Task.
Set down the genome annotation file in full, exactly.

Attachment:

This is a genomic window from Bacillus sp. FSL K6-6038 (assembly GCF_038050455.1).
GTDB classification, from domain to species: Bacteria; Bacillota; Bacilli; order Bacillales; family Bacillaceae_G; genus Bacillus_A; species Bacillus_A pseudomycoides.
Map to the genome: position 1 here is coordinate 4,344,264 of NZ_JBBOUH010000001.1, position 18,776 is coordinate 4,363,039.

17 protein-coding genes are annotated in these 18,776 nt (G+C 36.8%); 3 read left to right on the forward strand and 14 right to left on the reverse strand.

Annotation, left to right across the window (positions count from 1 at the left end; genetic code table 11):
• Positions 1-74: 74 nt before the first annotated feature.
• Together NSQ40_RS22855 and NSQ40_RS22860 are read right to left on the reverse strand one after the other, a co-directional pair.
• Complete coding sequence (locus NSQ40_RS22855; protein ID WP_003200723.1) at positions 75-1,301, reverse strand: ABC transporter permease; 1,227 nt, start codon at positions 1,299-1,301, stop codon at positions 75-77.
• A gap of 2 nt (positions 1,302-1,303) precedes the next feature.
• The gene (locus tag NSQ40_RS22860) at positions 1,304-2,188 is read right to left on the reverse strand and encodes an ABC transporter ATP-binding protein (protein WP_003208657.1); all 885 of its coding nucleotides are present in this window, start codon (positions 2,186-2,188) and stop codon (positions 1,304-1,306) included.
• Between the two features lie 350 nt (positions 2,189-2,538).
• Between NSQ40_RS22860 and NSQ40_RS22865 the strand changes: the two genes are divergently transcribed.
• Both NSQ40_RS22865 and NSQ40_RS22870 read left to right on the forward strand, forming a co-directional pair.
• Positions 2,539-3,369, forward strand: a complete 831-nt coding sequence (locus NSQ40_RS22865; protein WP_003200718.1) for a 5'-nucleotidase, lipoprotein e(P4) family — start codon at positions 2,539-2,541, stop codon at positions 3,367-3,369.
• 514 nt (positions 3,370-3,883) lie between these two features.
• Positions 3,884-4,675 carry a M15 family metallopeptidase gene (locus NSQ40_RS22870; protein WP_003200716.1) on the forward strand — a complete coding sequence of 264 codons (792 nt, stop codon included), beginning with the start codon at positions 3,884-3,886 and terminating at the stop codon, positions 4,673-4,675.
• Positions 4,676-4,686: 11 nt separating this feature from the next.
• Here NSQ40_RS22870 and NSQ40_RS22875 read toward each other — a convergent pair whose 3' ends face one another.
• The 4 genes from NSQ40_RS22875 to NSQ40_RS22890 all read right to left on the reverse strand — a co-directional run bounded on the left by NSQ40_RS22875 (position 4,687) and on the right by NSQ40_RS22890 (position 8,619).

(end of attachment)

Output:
This is a genomic window from Bacillus sp. FSL K6-6038 (assembly GCF_038050455.1).
GTDB classification, from domain to species: Bacteria; Bacillota; Bacilli; order Bacillales; family Bacillaceae_G; genus Bacillus_A; species Bacillus_A pseudomycoides.
Map to the genome: position 1 here is coordinate 4,344,264 of NZ_JBBOUH010000001.1, position 18,776 is coordinate 4,363,039.

17 protein-coding genes are annotated in these 18,776 nt (G+C 36.8%); 3 read left to right on the forward strand and 14 right to left on the reverse strand.

Annotation, left to right across the window (positions count from 1 at the left end; genetic code table 11):
• Positions 1-74: 74 nt before the first annotated feature.
• Together NSQ40_RS22855 and NSQ40_RS22860 are read right to left on the reverse strand one after the other, a co-directional pair.
• Complete coding sequence (locus NSQ40_RS22855; protein ID WP_003200723.1) at positions 75-1,301, reverse strand: ABC transporter permease; 1,227 nt, start codon at positions 1,299-1,301, stop codon at positions 75-77.
• A gap of 2 nt (positions 1,302-1,303) precedes the next feature.
• The gene (locus tag NSQ40_RS22860) at positions 1,304-2,188 is read right to left on the reverse strand and encodes an ABC transporter ATP-binding protein (protein WP_003208657.1); all 885 of its coding nucleotides are present in this window, start codon (positions 2,186-2,188) and stop codon (positions 1,304-1,306) included.
• Between the two features lie 350 nt (positions 2,189-2,538).
• Between NSQ40_RS22860 and NSQ40_RS22865 the strand changes: the two genes are divergently transcribed.
• Both NSQ40_RS22865 and NSQ40_RS22870 read left to right on the forward strand, forming a co-directional pair.
• Positions 2,539-3,369, forward strand: a complete 831-nt coding sequence (locus NSQ40_RS22865; protein WP_003200718.1) for a 5'-nucleotidase, lipoprotein e(P4) family — start codon at positions 2,539-2,541, stop codon at positions 3,367-3,369.
• 514 nt (positions 3,370-3,883) lie between these two features.
• Positions 3,884-4,675 carry a M15 family metallopeptidase gene (locus NSQ40_RS22870; protein WP_003200716.1) on the forward strand — a complete coding sequence of 264 codons (792 nt, stop codon included), beginning with the start codon at positions 3,884-3,886 and terminating at the stop codon, positions 4,673-4,675.
• Positions 4,676-4,686: 11 nt separating this feature from the next.
• Here NSQ40_RS22870 and NSQ40_RS22875 read toward each other — a convergent pair whose 3' ends face one another.
• The 4 genes from NSQ40_RS22875 to NSQ40_RS22890 all read right to left on the reverse strand — a co-directional run bounded on the left by NSQ40_RS22875 (position 4,687) and on the right by NSQ40_RS22890 (position 8,619).